Terrific…I have found my iPad to be the savior for having reading materials on the boat…We can get books and magazines electronically, save paper, save weight, not worry about getting them or moving…it was designed for boaters… I believe it..

  9. Sue Klumb on Facebook says:

    “Boatmeal”…our favorite now…thanks Carolyn 🙂

  10. Use organic rolled oats ..big ones …pour water on leave overnight or3/4 hours …bring to heat…not even to boiling …just hot enough to enjoy …kept all the crew on Southern Ocean race to Aus very happy and regular !!!!! jono

  11. Totally obsessed with your boatmeal!! Make it ALL the time…so easy. My fam’s favorite combo is slivered almonds, shredded dried coconut and brown sugar!! SOOOOOO yummy!!

    • Oooh, that sounds good! Sitting here right now with my bowl with raisins, walnuts and brown sugar. I may just have to get some coconut — never thought of putting it in oatmeal, but I love it in oatmeal cookies, so I’m thinking I’d love it!

  12. or cook the oatmeal in coconut milk…

  13. Mom we’ve had boatmeal the past two cold mornings… Add walnuts and craisins.

  14. I can’t say enough how much your wonderful site has helped me prepare for our voyage. I just ordered the book yesterday and I know it will have a treasured spot aboard s/v Nalani. Thank you, thank you, thank you.

  15. One of my crew has pint soupThermos bottles, pours boiling water in, rite amount of oatmeal, puts lid on, lets it set for several minutes, adds fruit, raisens, eats it out of thermos. Rinse it out, done with dishes.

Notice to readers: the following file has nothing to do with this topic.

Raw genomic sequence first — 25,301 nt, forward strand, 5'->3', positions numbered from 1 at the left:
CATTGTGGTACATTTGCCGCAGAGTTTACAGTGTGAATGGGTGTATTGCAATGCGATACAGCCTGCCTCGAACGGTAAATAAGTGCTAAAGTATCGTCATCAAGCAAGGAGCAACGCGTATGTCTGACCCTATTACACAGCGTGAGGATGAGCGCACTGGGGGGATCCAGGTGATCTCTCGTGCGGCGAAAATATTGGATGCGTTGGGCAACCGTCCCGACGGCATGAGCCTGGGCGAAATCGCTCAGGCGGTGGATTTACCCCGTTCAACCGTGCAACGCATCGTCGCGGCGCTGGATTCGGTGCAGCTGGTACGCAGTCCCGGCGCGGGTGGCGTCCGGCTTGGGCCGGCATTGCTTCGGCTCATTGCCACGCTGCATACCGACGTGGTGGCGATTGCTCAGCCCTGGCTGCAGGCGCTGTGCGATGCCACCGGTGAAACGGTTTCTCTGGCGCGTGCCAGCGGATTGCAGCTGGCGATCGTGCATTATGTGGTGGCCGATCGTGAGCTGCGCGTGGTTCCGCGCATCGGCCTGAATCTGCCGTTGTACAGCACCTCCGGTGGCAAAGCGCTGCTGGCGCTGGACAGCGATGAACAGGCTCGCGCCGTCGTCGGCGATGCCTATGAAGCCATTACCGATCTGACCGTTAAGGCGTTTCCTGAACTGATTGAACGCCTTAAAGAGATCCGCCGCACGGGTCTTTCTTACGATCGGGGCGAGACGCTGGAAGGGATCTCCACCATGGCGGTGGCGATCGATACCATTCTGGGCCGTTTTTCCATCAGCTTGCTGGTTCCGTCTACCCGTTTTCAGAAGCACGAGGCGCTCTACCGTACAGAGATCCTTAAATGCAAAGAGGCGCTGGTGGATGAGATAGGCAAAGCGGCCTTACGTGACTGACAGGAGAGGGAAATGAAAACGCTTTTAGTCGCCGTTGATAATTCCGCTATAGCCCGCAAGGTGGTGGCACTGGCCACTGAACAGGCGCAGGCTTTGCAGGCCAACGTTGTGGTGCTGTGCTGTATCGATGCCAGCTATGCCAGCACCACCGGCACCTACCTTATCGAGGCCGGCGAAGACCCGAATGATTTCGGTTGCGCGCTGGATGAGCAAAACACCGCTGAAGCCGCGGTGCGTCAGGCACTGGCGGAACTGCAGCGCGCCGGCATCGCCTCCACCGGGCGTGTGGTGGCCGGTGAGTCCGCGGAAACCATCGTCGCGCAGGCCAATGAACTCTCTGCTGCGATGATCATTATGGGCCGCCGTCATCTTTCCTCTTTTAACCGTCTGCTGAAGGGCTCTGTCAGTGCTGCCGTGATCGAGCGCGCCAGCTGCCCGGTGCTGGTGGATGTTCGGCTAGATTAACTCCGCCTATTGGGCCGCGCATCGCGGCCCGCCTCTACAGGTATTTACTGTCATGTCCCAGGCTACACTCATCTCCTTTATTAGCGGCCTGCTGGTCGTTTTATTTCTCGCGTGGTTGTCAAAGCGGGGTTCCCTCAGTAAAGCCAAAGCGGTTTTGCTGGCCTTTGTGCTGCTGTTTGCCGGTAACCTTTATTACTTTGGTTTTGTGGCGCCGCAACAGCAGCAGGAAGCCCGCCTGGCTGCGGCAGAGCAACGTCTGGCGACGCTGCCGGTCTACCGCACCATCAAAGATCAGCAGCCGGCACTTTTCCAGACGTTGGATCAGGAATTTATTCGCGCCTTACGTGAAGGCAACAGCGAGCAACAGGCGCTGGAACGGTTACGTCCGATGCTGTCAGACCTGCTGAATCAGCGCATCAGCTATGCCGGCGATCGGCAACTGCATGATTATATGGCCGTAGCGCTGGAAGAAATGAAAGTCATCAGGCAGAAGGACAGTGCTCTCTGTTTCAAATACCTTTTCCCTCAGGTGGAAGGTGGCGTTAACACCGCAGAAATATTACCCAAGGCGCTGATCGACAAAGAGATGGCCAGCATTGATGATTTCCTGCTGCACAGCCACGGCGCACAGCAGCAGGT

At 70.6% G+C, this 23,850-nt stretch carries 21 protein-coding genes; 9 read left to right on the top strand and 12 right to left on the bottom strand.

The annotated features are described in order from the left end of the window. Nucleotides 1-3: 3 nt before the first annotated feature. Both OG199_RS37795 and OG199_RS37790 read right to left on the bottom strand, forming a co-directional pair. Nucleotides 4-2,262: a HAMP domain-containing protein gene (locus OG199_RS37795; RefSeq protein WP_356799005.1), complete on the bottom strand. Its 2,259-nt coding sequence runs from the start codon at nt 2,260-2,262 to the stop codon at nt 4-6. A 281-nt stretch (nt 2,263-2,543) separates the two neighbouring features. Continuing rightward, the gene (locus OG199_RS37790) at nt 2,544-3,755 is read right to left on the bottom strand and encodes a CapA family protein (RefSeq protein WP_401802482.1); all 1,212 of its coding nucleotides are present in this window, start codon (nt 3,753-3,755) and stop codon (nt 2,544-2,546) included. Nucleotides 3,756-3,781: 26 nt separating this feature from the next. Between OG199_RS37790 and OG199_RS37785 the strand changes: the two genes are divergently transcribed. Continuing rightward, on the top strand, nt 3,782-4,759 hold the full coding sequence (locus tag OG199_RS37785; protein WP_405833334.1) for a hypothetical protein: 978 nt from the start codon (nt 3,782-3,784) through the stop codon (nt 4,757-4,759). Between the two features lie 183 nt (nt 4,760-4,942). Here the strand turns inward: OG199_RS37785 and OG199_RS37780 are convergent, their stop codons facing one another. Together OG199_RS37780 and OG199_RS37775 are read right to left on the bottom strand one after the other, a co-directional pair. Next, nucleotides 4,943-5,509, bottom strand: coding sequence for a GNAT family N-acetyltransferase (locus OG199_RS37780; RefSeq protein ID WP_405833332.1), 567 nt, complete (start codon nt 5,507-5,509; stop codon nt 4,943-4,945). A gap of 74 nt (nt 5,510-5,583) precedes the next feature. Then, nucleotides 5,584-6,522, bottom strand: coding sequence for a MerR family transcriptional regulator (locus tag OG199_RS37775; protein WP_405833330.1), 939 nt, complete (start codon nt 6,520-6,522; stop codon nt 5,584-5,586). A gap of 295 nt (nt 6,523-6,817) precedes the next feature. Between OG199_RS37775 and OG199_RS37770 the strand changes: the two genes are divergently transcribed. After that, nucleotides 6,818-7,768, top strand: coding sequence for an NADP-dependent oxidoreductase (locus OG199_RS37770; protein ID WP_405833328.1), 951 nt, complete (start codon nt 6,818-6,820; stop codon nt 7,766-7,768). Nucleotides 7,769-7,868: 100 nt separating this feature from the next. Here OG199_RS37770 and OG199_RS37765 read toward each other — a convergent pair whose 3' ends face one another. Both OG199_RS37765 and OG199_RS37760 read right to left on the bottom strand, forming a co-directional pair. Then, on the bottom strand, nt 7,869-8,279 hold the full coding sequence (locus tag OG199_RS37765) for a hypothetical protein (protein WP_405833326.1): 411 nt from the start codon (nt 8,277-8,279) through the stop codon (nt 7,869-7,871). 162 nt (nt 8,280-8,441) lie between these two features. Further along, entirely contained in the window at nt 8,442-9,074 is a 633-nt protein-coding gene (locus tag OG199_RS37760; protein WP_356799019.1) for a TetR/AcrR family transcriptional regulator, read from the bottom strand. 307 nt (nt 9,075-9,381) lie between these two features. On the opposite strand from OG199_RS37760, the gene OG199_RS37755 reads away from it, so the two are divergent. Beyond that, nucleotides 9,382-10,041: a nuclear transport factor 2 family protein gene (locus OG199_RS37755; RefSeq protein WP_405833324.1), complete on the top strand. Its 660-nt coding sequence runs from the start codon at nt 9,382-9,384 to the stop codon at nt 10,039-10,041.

16. Thanks I love oatmeal and the instant often has too much sugar.

  17. We love boatmeal!!!

  18. I rather like Cream of Wheat but that’s a comfort food for me. Oatmeal certainly has its place on our breakfast table as well (sometimes for dinner also). Cooking with residual heat is a great idea, especially aboard. Scorching and burning are a thing of the past with this technique so even if some boat chore or radio net distracts your meal isn’t ruined.

    I do prefer the old-fashioned regular oatmeal. It seems to be readily available in small stores off the beaten track. Closer to major population centers it has been more challenging to find. The various instant varieties taste a little off to me.

  19. Even easier: combine your oats, milk ( i use boxed soy or almond as I am allergic to dairy), sweetener and/or fruits the night before and leave in fridge. In the morning it is a minute to warm it up though we have eaten it cold.

  20. coconut? brilliant!

  21. This is very close to the way Swedish parents cook porridge everyday( mum mother is Swedish) Its super easy, try it drizzled with honey. Its our go to brekky on Sailing The Planet.

  22. I simply soak it without using heat and enjoy it that way.

  23. Steven Burke says:

    …and it’s SO good for you. 🙂

  24. I have used this method on land for all sorts of things…rice, pasta, oatmeal….on land…..works incredibly well…..Wouldn’t it be nice if we were as conscious of our energy usage on land as we are on our boats!

  25. I love the boatmeal and boat galley they give you very helpful tips when you are sick .thanks!?

  26. Sounds like oatmeal to me. No big secret.

  27. Just saw a recipe for carrot cake oatmeal. Going to try it.

  28. Stir in some peanut butter for protein

  29. I set old fashioned oats in water or almond milk overnight then just cook up in 5 mins in the a.m. craisins & orange; apples, walnuts & cinnamon or shredded coconut. Yummy

    • Barbara Leonard says:

      We used to have a B&B and one of our favorite recipes was to put a bit of honey in the bottom of a glass or cup, add oats and dried fruit, cover with milk (or cream if you have it), cover and let soak overnight in the fridge. In the morning we topped it with a bit of granola or toasted coconut and nuts for crunch. Very elegant and very easy.